The final iteration of the model that I chose because I liked the balance of spaces created. It had one completely isolated space that encourages more intimate social interaction and provides privacy. The other spaces have more on a focus on entering light with different sized apertures throughout which would result in a playful interaction multi-faceted walls. This interaction also had interesting links between the different levels, nothing is overly repetitive and each space would provide a distinctly different experience than the next. Similarly, the small over hangs and delicate connections can lead to unique appropriations of the space when used. Also as this is to be submitted for a 3D print it was important to test it in the makerbot site, make sure that there wasn’t going to be too much support or that it was going to take too long to print. The implication of this structure in Module 3 is still flexible and will be dependent on scale. This could provide a design for the overall form of the interior on which the panels sit or it if taken at a smaller scale could design small interior spaces or furniture with which people can interact.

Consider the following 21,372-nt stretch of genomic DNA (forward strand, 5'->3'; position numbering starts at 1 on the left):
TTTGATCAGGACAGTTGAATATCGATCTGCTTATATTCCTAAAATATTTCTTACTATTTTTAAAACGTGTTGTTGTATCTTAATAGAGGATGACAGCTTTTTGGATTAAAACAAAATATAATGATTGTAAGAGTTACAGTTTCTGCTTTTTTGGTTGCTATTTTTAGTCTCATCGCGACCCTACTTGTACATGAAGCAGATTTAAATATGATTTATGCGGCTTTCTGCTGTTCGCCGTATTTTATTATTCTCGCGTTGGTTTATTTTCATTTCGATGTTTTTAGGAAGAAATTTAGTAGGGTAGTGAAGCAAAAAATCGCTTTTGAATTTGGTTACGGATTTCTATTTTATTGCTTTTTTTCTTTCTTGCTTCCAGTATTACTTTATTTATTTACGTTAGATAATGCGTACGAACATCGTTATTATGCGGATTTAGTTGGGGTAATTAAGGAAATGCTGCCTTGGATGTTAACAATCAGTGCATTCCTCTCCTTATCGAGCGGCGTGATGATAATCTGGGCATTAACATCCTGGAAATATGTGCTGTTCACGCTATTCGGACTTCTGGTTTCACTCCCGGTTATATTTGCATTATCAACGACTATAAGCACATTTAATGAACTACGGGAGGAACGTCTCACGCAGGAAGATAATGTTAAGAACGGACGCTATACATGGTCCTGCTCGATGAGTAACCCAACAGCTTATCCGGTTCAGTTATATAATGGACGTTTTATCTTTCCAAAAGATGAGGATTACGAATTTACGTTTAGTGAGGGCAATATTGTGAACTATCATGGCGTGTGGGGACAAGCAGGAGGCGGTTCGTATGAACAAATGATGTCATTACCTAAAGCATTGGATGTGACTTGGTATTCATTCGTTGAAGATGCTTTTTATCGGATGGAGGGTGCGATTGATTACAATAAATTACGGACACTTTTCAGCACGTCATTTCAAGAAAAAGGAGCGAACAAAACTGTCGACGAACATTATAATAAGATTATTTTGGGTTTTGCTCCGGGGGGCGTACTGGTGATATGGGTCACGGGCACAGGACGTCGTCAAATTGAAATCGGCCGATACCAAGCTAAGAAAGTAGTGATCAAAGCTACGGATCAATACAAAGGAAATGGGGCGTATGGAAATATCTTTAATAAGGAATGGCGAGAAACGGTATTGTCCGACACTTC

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Week Six Task 01

1.3

1.2

1.1 {177,74,150}

1.4 {141 ,-807,150}

{63,-27,150}

{140,-867,150}

{241,-1215,0}

{244,-1095,0}

{0,-349,150}

{90,-349,150} {150,-349,0}

{180,-1244,150}

{150,-439,0}

{64,147,0} {-12,101,0}

{99,-70,0}

{165,-1243,150}

{-20,800,38}

{Index Selection}

{Index Selection}

2.1

2.2

{3,-1167,93}

{90,-1409,146}

{Index Selection}

{Index Selection}

2.3

2.4

{-112,-1261,-51}

{244,-1095,0}

{0,-1305,98}

{51,-1382,-14}

{140,-867,150}

{112,-1417,5}

{-4,-1261,-7}

{-12,-1314,98}

{Attractor Point Location}

{Attractor Point Location}

{Attractor Curve Location}

{Attractor Curve Location}

3.1

3.2

3.3

3.4

{Panelling}

{Panelling}

{Panelling}

{Panelling}